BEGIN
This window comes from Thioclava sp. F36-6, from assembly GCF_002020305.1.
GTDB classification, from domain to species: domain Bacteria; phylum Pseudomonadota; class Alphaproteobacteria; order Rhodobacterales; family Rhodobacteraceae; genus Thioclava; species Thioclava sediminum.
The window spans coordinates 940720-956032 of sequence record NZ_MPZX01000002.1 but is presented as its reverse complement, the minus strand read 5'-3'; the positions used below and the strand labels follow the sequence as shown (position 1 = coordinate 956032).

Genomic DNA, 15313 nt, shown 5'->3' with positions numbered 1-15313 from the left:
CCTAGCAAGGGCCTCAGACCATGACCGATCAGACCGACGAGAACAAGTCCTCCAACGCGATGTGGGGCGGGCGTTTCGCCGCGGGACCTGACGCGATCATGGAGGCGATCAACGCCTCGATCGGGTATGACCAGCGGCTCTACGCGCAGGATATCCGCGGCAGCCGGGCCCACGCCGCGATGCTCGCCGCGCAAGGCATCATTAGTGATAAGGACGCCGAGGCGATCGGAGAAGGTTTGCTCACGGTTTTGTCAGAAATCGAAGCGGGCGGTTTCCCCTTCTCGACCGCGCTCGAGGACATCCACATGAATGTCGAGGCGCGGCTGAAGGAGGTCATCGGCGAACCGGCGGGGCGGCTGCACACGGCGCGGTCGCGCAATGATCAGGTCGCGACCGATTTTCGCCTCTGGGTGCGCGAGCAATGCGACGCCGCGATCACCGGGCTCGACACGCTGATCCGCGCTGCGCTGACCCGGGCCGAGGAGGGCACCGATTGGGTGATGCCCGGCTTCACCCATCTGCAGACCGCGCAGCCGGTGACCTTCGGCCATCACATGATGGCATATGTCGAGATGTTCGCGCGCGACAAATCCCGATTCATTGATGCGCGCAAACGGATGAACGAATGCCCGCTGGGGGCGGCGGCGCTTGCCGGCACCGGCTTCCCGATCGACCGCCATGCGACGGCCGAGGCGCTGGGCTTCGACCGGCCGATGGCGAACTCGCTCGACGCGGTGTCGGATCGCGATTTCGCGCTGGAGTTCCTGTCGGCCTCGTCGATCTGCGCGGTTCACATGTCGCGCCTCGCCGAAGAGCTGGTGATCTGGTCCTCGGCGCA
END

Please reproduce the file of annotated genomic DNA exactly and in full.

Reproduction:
This window comes from Thioclava sp. F36-6, from assembly GCF_002020305.1.
GTDB classification, from domain to species: domain Bacteria; phylum Pseudomonadota; class Alphaproteobacteria; order Rhodobacterales; family Rhodobacteraceae; genus Thioclava; species Thioclava sediminum.
The window spans coordinates 940720-956032 of sequence record NZ_MPZX01000002.1 but is presented as its reverse complement, the minus strand read 5'-3'; the positions used below and the strand labels follow the sequence as shown (position 1 = coordinate 956032).

Genomic DNA, 15313 nt, shown 5'->3' with positions numbered 1-15313 from the left:
CCTAGCAAGGGCCTCAGACCATGACCGATCAGACCGACGAGAACAAGTCCTCCAACGCGATGTGGGGCGGGCGTTTCGCCGCGGGACCTGACGCGATCATGGAGGCGATCAACGCCTCGATCGGGTATGACCAGCGGCTCTACGCGCAGGATATCCGCGGCAGCCGGGCCCACGCCGCGATGCTCGCCGCGCAAGGCATCATTAGTGATAAGGACGCCGAGGCGATCGGAGAAGGTTTGCTCACGGTTTTGTCAGAAATCGAAGCGGGCGGTTTCCCCTTCTCGACCGCGCTCGAGGACATCCACATGAATGTCGAGGCGCGGCTGAAGGAGGTCATCGGCGAACCGGCGGGGCGGCTGCACACGGCGCGGTCGCGCAATGATCAGGTCGCGACCGATTTTCGCCTCTGGGTGCGCGAGCAATGCGACGCCGCGATCACCGGGCTCGACACGCTGATCCGCGCTGCGCTGACCCGGGCCGAGGAGGGCACCGATTGGGTGATGCCCGGCTTCACCCATCTGCAGACCGCGCAGCCGGTGACCTTCGGCCATCACATGATGGCATATGTCGAGATGTTCGCGCGCGACAAATCCCGATTCATTGATGCGCGCAAACGGATGAACGAATGCCCGCTGGGGGCGGCGGCGCTTGCCGGCACCGGCTTCCCGATCGACCGCCATGCGACGGCCGAGGCGCTGGGCTTCGACCGGCCGATGGCGAACTCGCTCGACGCGGTGTCGGATCGCGATTTCGCGCTGGAGTTCCTGTCGGCCTCGTCGATCTGCGCGGTTCACATGTCGCGCCTCGCCGAAGAGCTGGTGATCTGGTCCTCGGCGCA